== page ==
All hail flexible layouts
I had my first foray into building a website with responsive design back in 2012. From that experience, I learned far too much about scaling, device-widths, and all sorts of fun CSS rules that start with "@" and end with lots of pounding on a keyboard at 2:00 A.M.
In contrast to all that, Hype's responsive controls are almost laughably simple. To enable them, just check the Scale box under the document inspector, then use the Pins & Sizing controls under Flexible Layout. You can also adjust the way your elements scale when a window is resized by adjusting the Scaling Behavior dropdown: Choose to stretch your element, or preserve its aspect ratio by shrinking to fit or expanding to fill.
If you're an iOS developer, you might recognize the style of Hype's responsive design implementation; in fact, Tumult openly acknowledged taking a card from iOS's "Springs and Struts" model when building Hype's responsive tools. "Our users create all kinds of different content, from infographics to children's books, so we wanted a system that had been proven to work well on a wide range of documents," co-founder Jonathan Deutsch told Macworld in an email. "From a user interface perspective, the notion of pinning to sides seemed very straightforward, and with the example area users can immediately see how the element will behave."
That aforementioned example area is an excellent touch, and typical of the care and respect Tumult has for Hype's users. The app doesn't expect you to be familiar with responsive design or "Springs and Struts"; even if you've never dealt with it before, the example area quickly helps you start working responsively. The tools aren't perfect for every task — in the test animation I built, for example, I had trouble getting an absolutely-positioned element to scale but stay in the same place as the window was resized — but they're great for the majority of your basic responsive projects.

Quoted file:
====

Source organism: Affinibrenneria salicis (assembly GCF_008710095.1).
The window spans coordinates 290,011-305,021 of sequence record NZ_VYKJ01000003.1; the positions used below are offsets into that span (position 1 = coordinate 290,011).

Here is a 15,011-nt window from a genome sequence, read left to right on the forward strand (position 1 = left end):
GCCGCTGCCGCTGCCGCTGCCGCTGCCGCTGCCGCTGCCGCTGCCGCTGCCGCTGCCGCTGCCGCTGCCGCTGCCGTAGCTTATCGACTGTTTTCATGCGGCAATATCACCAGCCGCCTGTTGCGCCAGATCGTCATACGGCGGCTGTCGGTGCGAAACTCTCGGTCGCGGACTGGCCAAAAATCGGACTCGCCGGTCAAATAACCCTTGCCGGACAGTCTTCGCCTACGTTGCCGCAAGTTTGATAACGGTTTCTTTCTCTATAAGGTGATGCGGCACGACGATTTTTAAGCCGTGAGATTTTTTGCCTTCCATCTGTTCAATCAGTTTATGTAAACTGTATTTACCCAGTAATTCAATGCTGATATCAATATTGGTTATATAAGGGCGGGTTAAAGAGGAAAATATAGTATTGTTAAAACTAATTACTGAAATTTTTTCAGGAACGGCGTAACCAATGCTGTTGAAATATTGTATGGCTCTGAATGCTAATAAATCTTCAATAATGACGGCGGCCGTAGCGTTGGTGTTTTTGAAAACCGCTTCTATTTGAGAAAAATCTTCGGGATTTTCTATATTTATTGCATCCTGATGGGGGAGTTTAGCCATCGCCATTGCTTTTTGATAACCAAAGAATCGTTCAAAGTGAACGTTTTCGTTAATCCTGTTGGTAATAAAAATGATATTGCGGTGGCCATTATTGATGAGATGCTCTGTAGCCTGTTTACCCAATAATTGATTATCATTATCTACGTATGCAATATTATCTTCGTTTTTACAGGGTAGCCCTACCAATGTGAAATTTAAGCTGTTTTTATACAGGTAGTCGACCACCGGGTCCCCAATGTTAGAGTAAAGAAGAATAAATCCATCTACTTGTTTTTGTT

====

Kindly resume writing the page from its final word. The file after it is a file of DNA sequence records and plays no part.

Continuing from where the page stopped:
Not just for the Web anymore
From the start, Hype has been a pretty nifty program for building basic animations, but it was an HTML tool first and foremost; if you wanted to display your creation, you needed to host it online, and varying CSS browser standards meant that your viewers might not always have seen what you intended. This is no strike against Hype; the app tries very hard to make sure your project is fully cross-compatible for all computers and browsers. But depending on what you've built, it may not always succeed.
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